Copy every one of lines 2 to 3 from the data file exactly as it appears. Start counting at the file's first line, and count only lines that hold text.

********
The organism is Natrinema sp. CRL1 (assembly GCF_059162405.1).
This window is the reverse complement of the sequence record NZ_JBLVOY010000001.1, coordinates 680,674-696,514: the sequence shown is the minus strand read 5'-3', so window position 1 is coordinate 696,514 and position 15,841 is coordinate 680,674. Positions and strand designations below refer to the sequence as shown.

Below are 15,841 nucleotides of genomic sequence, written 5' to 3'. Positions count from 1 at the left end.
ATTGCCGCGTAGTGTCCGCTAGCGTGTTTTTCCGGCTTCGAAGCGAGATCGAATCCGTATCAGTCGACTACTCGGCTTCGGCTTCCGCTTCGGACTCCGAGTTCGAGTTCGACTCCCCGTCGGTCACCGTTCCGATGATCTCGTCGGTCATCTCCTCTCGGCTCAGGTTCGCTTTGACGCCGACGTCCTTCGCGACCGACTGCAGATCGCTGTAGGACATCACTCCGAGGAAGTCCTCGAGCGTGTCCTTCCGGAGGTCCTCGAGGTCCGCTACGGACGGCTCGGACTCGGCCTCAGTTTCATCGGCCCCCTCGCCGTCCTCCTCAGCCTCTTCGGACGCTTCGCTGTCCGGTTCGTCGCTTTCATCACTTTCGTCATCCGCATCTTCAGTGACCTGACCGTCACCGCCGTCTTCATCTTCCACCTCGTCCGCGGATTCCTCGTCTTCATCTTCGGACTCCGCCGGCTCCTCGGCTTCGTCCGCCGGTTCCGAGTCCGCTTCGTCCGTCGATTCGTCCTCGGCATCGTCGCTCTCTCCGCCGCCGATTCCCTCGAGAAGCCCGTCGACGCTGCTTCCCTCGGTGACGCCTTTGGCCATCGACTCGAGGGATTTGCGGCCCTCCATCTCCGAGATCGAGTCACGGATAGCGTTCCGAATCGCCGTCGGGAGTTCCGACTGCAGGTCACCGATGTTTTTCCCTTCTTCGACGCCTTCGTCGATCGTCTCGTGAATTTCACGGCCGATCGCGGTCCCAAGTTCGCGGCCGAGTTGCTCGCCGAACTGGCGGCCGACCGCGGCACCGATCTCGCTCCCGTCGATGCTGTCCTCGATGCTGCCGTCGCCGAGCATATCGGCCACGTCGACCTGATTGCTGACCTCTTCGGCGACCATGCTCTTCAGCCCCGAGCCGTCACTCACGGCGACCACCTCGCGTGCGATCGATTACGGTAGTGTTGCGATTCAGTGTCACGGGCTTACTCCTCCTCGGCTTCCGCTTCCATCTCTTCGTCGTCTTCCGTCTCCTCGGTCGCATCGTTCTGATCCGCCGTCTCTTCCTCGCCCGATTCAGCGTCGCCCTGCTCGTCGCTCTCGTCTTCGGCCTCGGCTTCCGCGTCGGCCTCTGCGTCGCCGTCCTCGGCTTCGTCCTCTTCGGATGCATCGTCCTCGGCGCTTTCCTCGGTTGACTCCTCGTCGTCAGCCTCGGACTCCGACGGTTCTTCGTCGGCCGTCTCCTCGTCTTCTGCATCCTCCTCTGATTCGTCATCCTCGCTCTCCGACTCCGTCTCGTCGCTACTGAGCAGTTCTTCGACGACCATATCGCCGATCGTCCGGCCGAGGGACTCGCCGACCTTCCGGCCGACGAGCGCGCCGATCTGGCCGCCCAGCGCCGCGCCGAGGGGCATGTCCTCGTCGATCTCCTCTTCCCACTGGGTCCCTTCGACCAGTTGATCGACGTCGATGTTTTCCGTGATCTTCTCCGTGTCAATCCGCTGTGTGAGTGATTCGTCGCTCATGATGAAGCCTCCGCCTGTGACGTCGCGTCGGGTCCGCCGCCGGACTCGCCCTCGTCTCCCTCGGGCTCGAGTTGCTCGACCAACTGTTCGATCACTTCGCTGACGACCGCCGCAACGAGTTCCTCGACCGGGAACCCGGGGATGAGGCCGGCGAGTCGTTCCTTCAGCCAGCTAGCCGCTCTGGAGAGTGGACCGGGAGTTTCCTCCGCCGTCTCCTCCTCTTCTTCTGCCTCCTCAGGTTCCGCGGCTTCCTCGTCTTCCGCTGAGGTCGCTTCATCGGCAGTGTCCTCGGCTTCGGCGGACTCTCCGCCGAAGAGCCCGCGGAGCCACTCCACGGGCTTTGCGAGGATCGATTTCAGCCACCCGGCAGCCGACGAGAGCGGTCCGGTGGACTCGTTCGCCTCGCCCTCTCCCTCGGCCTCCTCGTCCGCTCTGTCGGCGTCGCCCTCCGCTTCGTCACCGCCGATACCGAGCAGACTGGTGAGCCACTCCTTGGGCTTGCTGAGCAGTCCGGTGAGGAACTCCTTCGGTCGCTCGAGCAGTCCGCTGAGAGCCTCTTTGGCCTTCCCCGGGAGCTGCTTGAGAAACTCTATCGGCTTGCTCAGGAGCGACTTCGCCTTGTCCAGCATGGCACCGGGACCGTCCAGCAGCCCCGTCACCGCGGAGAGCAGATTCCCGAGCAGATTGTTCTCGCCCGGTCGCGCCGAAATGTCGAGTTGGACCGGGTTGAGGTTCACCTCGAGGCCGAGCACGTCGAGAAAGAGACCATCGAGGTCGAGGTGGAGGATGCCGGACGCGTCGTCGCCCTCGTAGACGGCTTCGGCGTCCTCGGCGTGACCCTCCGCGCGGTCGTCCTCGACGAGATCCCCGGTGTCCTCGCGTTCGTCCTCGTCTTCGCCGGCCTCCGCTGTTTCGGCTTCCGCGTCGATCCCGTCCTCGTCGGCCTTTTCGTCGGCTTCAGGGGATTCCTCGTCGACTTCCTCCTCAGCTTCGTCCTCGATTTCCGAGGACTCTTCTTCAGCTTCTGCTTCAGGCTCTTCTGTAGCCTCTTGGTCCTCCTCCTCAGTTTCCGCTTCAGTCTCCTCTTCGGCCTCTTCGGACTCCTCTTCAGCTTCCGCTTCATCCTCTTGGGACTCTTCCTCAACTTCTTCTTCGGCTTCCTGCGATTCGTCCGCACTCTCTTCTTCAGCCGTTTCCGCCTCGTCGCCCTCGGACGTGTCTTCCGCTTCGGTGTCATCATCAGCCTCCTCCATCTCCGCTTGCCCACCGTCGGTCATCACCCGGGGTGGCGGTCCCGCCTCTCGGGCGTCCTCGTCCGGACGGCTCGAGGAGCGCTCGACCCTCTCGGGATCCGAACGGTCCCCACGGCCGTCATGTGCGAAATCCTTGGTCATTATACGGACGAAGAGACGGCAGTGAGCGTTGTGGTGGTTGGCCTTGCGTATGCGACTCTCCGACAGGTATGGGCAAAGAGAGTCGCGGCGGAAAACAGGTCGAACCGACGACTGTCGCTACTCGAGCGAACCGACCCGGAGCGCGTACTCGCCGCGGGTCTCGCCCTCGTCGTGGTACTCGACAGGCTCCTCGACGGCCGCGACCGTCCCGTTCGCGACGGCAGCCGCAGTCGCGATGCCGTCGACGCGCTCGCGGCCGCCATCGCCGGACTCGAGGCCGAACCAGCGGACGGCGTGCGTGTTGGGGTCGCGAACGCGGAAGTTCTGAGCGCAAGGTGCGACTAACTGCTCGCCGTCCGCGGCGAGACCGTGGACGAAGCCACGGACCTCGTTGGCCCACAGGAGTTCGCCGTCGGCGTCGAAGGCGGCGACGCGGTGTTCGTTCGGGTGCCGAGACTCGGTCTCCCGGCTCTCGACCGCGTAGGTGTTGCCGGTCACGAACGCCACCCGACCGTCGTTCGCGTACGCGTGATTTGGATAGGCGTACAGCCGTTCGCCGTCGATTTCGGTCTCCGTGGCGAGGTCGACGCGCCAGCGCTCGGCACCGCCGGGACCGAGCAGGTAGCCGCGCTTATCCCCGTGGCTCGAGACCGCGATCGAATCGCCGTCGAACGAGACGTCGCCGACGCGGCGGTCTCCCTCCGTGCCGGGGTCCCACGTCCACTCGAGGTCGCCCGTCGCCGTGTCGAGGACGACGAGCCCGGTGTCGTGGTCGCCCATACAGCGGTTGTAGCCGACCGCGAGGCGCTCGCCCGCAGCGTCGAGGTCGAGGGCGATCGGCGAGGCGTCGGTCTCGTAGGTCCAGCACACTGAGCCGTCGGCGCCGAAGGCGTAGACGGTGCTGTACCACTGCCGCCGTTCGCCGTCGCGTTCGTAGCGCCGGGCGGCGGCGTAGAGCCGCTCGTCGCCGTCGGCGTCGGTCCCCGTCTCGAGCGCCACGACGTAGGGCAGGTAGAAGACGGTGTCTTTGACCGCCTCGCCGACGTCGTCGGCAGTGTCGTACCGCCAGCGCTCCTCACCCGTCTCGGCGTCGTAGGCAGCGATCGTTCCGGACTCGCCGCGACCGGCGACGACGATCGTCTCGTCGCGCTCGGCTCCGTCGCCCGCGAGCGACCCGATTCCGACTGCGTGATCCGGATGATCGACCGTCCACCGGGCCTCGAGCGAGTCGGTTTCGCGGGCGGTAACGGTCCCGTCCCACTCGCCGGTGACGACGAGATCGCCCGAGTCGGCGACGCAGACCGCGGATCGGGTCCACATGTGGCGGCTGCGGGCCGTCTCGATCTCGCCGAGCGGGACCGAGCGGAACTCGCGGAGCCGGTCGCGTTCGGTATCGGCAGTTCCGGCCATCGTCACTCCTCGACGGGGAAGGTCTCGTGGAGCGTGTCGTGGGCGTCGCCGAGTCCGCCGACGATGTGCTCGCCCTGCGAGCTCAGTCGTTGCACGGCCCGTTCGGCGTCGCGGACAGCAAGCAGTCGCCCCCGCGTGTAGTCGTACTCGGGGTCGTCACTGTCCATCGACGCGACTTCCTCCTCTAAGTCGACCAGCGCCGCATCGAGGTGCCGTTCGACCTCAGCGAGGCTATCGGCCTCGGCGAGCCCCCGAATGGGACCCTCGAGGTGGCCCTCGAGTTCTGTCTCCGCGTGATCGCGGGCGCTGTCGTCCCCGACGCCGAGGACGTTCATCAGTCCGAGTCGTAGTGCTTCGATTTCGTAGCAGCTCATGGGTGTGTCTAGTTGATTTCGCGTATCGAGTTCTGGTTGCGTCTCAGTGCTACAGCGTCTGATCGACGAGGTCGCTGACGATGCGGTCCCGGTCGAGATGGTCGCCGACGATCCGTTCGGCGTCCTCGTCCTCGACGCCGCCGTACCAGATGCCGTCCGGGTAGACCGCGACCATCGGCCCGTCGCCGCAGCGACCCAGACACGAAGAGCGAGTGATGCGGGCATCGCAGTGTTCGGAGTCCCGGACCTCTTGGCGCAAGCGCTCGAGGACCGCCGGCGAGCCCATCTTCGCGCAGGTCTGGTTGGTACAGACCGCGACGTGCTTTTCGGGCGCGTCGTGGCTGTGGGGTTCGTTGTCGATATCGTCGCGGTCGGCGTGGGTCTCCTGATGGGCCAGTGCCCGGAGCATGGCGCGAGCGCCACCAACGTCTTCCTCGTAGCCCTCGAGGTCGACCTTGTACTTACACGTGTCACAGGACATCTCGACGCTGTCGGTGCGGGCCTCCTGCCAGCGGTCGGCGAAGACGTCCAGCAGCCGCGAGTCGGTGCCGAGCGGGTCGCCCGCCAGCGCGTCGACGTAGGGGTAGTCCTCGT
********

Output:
This window is the reverse complement of the sequence record NZ_JBLVOY010000001.1, coordinates 680,674-696,514: the sequence shown is the minus strand read 5'-3', so window position 1 is coordinate 696,514 and position 15,841 is coordinate 680,674. Positions and strand designations below refer to the sequence as shown.

Below are 15,841 nucleotides of genomic sequence, written 5' to 3'. Positions count from 1 at the left end.